Growth is not the only evidence of life

Growth is not the only evidence of life

As a young person, I was inspired and motivated by a poster depicting lush green foliage and the caption, “Growth is the only evidence of life.” It is only on later reflection I have understood the limitations of this dangerous assumption. Out of control growth — in cancer cells for example — can be the very antithesis of healthy life.

The morning host on Radio National was interviewing someone recently about the Reserve Bank’s next interest rate move. As a prelude to one of her questions she said something like, “Of course we know that we have to maximise our economic growth, but …”


Why do we have to maximise our economic growth as if it were an immutable law? As infinite growth is not even possible, is it not time to give some thought to alternative strategies, especially in view of the estimate that we are currently consuming the earth’s resources at 140 per cent of their renewable capacity?

Is it not time for those who value other things beside a higher and higher standard of living to demand and promote a new paradigm that will sustain our environment and place higher value on that which gives more lasting satisfaction and reward — like family time?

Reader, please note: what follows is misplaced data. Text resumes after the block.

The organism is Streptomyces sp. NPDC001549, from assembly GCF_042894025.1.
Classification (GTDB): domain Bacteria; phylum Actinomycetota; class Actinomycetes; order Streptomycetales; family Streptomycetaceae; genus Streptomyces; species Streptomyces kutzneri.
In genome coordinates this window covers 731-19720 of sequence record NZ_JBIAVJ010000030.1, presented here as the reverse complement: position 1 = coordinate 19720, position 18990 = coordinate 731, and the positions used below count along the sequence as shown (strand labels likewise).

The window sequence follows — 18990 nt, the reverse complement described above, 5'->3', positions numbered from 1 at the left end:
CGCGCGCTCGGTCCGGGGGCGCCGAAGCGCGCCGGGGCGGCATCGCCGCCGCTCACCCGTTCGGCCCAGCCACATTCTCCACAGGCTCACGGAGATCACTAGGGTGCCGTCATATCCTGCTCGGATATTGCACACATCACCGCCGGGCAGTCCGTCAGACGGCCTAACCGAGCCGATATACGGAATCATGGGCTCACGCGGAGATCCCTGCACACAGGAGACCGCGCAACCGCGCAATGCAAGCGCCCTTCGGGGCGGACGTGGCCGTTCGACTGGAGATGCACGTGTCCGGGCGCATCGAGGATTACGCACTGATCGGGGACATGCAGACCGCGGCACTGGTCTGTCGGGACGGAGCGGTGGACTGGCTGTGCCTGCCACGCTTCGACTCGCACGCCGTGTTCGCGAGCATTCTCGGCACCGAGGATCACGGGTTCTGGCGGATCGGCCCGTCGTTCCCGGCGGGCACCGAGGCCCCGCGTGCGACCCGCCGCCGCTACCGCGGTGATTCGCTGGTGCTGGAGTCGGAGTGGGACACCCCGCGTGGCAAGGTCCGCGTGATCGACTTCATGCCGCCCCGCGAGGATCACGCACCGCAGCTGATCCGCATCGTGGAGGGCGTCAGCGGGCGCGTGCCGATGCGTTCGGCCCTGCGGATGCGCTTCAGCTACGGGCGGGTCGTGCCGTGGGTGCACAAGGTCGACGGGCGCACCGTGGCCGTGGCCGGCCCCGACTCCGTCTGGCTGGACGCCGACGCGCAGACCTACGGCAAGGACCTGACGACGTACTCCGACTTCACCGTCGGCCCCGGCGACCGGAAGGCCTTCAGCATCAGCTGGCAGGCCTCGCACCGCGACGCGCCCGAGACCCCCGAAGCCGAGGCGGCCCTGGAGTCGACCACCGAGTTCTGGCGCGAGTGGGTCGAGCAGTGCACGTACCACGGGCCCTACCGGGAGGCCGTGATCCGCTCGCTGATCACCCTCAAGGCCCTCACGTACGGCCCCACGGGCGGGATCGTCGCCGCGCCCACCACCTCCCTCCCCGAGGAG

The New South Wales State Government recently announced legislation to remove trading restrictions on Boxing Day, claiming this as a win for consumers and the economy. But a fully deregulated ACT is showing no increased economic benefits for its increased shopping hours. The big losers are those shop workers who will now have even less time to spend with family over Christmas and maybe none at all if they have to travel to join relatives and friends.

Yes, they can refuse such shifts, yet many of them know that to do so places them at risk of punitive reductions in their other shifts, a risk they can ill afford to take. As we sit back refreshed and watching the Boxing Day cricket test or the start of the Sydney to Hobart yacht race, do we care about them?

The deregulation of Boxing Day now only leaves such workers protected on Good Friday, Easter Sunday, Christmas Day and half of ANZAC Day.

Where is this “economic growth” obsession taking us? Countries which seem most committed to it have high youth unemployment — 18 per cent in the US (where 1 in 15 people are now considered “poor”), 20 per cent in Britain and much higher in Italy, Greece and Spain.

The Gospel invites us to make spiritual growth our priority. While Jesus cared for the needs of the whole person in his “Consider the lilies of the field” oration (Matthew 6:25-34) he also exhorted his followers to trust God’s gracious provision, while putting our energy into the seeking of kingdom values.

This time between Easter and Pentecost was a special time for Jesus’ followers to focus on their growth in Spirit, preparing them for the momentous days to come when they would need all their resources to take the Good News to the world. Luke says of them, “All these were constantly devoting themselves to prayer” (Acts1:14).

Growth is evidence of life. So also is harmony with God and creation, where we value quality over quantity, and share the blessings on the basis of “Enough is enough.”

The Rev. Dr Brian Brown is the Moderator of the Synod of New South Wales and the ACT


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